Aaron Dykes
July 19, 2012

Alex Jones’ review of the film The Dark Knight Rises, hitting theaters Friday, has been blocked inside the United States on copyright claims filed by Warner Bros., despite its having only used short, promotional clips that clearly fall within Fair Use guidelines and 1st Amendment free speech rights.

Click for larger image.

The video had been released for over a month and had amassed nearly 300,000 views before it was blocked, whereas normally videos flagged for copyright matches are flagged by You Tube’s automated bot system within minutes or hours. Instead, the facts indicate that the video has been blocked manually for political purposes just prior to the film’s release July 20th. On previous occasions, “content ID” blocks or flags, as they’re known in the You Tube system, happen almost immediately, but this did not fit that pattern.

The block comes days after the popular movie review site Rotten Tomatoes turned off comments on its Dark Knight Rises page after a flood of negative reviews from critics prompted a backlash of negative comments. The Infowars review was only mildly critical, focusing on the political messages contained in the film’s franchise and other similar hero flicks. It it outrageous that Hollywood would sink to the levels of censoring critical reviews, but yet it is taking place. Clearly, Warner Bros. is hoping to stifle any buzz it feels could undermine its blockbuster box office returns (though this seems unlikely for such a popular film franchise regardless of even the harshest criticism).

Alex has challenged the block inside You Tube’s system, citing the right to review, analyze, critique and cover elements of copyrighted work for its significance in our shared culture. Courts have upheld the Free Speech rights to use promotional materials such as movie posters and trailers in the past, as they are intended to be released and seen by the widest audience possible. U.S. Code deals with these free speech protections under Title XVII, Sections 106-117. Section 107 deals directly with “Fair Use”:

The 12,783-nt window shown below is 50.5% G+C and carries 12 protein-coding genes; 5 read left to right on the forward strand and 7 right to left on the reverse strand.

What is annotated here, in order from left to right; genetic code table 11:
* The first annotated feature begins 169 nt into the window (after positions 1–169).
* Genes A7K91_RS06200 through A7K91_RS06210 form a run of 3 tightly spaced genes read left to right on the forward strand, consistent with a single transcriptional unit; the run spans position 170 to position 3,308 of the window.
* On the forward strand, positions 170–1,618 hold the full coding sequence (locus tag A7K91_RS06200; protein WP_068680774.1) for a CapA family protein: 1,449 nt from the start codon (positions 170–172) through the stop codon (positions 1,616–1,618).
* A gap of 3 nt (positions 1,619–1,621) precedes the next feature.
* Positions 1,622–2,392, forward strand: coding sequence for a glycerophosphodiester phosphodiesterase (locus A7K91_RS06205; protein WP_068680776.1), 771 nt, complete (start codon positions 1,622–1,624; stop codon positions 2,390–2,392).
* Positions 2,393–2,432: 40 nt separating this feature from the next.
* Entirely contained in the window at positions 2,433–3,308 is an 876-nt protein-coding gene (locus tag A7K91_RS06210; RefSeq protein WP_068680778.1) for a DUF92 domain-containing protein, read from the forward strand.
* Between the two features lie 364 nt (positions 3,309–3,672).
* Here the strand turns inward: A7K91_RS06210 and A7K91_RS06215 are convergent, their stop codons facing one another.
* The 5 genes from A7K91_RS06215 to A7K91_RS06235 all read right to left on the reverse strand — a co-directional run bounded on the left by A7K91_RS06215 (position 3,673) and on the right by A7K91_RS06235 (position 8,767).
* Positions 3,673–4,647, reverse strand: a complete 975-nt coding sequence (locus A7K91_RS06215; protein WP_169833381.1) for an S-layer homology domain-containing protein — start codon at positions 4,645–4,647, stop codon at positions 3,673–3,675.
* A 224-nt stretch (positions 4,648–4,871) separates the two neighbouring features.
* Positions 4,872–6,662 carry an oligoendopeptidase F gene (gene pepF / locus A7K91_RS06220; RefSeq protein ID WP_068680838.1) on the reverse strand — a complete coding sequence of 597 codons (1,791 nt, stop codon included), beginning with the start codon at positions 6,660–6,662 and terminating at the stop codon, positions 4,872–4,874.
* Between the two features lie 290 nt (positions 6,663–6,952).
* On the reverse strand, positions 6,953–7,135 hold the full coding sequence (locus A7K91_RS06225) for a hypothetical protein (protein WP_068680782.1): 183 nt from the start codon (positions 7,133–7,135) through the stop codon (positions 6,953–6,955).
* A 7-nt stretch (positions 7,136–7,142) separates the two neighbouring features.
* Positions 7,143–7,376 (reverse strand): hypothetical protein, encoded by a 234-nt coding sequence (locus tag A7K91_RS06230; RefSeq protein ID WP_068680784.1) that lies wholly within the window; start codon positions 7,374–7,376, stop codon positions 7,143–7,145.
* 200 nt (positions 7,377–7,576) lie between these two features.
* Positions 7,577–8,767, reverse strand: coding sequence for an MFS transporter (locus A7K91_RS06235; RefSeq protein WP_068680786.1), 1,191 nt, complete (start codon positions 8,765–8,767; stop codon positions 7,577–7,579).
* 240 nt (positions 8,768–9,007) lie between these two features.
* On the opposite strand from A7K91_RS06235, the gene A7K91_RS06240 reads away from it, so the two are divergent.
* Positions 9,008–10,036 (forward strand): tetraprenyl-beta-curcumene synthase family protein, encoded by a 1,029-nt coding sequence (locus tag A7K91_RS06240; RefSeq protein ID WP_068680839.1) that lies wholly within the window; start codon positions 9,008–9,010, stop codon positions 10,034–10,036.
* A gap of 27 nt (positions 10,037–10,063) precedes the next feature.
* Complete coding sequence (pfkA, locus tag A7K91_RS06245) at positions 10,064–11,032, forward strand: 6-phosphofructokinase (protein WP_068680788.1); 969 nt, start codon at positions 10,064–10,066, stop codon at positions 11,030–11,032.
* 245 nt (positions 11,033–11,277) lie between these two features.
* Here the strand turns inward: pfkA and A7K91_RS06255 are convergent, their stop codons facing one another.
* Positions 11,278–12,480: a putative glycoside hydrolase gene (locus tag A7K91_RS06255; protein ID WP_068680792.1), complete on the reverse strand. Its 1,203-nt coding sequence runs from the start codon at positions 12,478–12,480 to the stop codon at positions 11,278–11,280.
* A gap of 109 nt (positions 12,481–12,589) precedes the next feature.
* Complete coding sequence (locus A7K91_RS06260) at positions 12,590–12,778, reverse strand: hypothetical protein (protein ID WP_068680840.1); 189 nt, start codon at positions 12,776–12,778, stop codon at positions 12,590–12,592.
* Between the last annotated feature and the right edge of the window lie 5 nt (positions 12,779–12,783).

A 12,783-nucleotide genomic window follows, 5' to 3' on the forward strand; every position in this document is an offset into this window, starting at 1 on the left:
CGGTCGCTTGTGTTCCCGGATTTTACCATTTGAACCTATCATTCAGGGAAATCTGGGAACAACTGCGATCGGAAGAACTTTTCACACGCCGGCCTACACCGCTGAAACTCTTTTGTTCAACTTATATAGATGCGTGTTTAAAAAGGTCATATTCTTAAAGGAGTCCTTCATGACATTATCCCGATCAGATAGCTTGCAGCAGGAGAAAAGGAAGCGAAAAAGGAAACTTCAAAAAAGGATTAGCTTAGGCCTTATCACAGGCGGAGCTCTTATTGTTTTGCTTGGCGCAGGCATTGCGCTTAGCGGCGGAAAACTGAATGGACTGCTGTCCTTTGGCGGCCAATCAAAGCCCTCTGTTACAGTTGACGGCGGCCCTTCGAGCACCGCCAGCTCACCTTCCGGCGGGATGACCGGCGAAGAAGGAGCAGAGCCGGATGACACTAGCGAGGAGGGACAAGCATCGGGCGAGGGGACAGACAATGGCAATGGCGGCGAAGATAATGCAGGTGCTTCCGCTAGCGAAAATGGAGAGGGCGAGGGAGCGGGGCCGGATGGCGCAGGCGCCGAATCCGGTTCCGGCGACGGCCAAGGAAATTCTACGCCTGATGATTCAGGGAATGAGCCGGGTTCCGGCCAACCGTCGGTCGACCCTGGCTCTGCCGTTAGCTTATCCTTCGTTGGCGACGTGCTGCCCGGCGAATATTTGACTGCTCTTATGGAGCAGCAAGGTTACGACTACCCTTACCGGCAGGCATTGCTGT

§ 107 . Limitations on exclusive rights: Fair use

Notwithstanding the provisions of sections 106 and 106A, the fair use of a copyrighted work, including such use by reproduction in copies or phonorecords or by any other means specified by that section, for purposes such as criticism, comment, news reporting, teaching (including multiple copies for classroom use), scholarship, or research, is not an infringement of copyright. In determining whether the use made of a work in any particular case is a fair use the factors to be considered shall include—

(1) the purpose and character of the use, including whether such use is of a commercial nature or is for nonprofit educational purposes;
(2) the nature of the copyrighted work;
(3) the amount and substantiality of the portion used in relation to the copyrighted work as a whole; and
(4) the effect of the use upon the potential market for or value of the copyrighted work.

The fact that a work is unpublished shall not itself bar a finding of fair use if such finding is made upon consideration of all the above factors.

Below is mirror of Alex’s review. Please share, link and watch before it, too, is blocked or removed from You Tube.

Note: After we submitted a claim disputing the Warner Bros. initiated block, You Tube displayed the following message, indicating that the video would again be functional until the claim is resolved: “After your dispute has been submitted, your video will soon be available on You Tube without ads for third parties. This is a temporary status and might change at any time.”

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